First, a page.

Even if I WERE informed: I have far more ability to stop the murderous activities of MY gov't, than I do (or did) of Saddam Hussein, or some other foreign leader.

Quote:
Bush is bad but in a global sense there are people who are worse. You can not only condemn Bush. If you are going to take this stand you must take on injustice throughout the world or you are just another person on the bash Bush band wagon.
What part of this bit from my last post did you miss?

Quote:
I'm sorry, but the last time I checked: the need to condemn known human rights violators out of power seems a little redundant, don't you think? Do I also need to roundly criticize all former mass-murderers as well, for balance? Maybe make up a song castigating all mass-murdering ex-leaders, before I am allowed to talk about what's going on TODAY, even as I type??

Hussein is in no position to hurt anyone, at the moment. This is a far, far cry from BushCo, sad to say. What he did in the '80's needs to be addressed, but his crimes make ours no less important, or significant.
In the past, I have railed not only against Bush: but against Putin, the Taliban; Qadafy (over the Bulgarian nurse fiasco); Blair; the puppet US-UN-installed gov't in Haiti; Sharon; suicide bombers; and yes, even Hussein. Bush is certainly not the only bad-guy in the world, but he's the one I can help stop, most effectively.

And, while he's not a mass-murderer (insofar as I know): I have railed against Kerry, for supporting the war and for cowardly quitting so early, without demanding a recount.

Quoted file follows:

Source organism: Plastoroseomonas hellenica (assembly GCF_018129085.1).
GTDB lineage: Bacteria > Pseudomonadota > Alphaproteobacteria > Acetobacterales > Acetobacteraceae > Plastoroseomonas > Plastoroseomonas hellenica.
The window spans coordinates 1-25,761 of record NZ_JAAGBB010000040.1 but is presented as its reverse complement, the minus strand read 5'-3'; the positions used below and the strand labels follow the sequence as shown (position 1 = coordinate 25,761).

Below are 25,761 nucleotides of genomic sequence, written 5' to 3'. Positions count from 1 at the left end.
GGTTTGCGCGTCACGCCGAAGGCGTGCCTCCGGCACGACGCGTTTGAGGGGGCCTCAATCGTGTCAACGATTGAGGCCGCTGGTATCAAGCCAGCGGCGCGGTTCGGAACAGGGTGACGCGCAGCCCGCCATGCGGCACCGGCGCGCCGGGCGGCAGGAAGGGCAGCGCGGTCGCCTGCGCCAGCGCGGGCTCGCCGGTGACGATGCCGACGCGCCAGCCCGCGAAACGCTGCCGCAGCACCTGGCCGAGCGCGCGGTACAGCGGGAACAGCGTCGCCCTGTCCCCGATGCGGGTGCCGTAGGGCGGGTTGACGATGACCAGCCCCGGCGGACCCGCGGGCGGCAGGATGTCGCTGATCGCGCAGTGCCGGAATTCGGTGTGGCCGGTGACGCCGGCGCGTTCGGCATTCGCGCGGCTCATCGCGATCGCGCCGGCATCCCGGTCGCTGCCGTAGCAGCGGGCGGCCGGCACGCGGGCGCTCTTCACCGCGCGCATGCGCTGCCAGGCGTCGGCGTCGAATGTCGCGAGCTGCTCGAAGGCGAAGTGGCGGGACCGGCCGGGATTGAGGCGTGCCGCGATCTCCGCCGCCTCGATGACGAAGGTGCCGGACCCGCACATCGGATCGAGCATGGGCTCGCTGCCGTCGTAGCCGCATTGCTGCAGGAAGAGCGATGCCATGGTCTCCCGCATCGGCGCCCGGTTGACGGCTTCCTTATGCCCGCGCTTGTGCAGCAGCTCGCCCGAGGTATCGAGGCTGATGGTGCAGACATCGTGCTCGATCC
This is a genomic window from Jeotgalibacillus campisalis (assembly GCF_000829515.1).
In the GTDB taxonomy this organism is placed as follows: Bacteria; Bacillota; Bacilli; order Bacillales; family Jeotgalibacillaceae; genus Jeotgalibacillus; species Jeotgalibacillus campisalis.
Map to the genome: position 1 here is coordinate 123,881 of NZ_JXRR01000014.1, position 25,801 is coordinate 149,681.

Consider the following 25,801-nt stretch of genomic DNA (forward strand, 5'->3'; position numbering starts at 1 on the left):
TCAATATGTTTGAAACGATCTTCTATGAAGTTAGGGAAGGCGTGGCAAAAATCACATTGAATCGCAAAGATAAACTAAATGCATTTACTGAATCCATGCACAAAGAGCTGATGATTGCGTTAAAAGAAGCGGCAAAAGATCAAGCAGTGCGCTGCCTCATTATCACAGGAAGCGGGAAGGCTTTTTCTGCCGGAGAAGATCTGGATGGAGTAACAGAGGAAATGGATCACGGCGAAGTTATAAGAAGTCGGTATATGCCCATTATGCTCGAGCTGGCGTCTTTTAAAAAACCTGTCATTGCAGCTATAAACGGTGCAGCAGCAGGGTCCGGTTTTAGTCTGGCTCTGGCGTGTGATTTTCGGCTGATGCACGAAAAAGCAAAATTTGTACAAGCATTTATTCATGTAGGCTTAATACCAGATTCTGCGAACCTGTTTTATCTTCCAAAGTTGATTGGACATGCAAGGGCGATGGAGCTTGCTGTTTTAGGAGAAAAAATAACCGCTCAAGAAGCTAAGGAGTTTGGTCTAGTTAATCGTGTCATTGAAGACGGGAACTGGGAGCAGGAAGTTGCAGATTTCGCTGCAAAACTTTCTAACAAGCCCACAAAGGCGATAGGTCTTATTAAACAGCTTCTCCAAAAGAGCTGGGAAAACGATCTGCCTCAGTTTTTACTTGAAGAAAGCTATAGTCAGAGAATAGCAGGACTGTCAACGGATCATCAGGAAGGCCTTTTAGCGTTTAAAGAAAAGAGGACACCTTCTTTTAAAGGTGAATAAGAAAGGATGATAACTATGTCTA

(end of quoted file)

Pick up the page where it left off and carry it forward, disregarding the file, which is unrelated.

Quote:
Rod McLaughlin wrote:
What good is the UN if they do not act?
As mj so eloquently put it: we ARE the UN. If they fail to act, it is we who are responsible. But, BushCo has signalled in so many ways how little they regard the UN...the appointment of John Bolton ("If the top 10 stories of the UN building were destroyed, it wouldn't make a bit of difference") is merely the underscoring of this sentiment.

But more to the point, the inspectors WERE doing their job. We know that now. They were very close to finishing their inspections; and BushCo could not have that. They needed this invasion to carry out their prosaic and shortsighted plans for MidEast expansion.

If BushCo really wanted to oust Hussein to create a free and democratic Iraq: It would have been a very simple plan. Invade, make plans for supplying a people who've been starved and bombed for 13 years, and then get out within a year.

If they did that, tho: it would have meant no Iraqi bases, no control of oil, no foisting sham constitutions on an Iraqi populace, troubled by daily bombings. It would have meant giving up control of Iraq; and this the Bush Admin could not do.

Bush's policy in Iraq is winding up to be the biggest US foreign policy disaster ever, in US history. Our grandchildren, who will be paying this war-debt, will ask those of us still alive: "What did you do to end the Iraqi War?"

I feel the most pity for those whose honest answer would be, "Well, son: I put flag stickers on my Hummer, voted for the 'Savior of New Orleans,' and screamed 'PROUD TO BE 'MERICAN!' at the faces of protestors." When the wake-up call finally hits THESE folks: it will be a very rude awakening, indeed.

Last edited by Neil Mick : 11-13-2005 at 02:38 PM.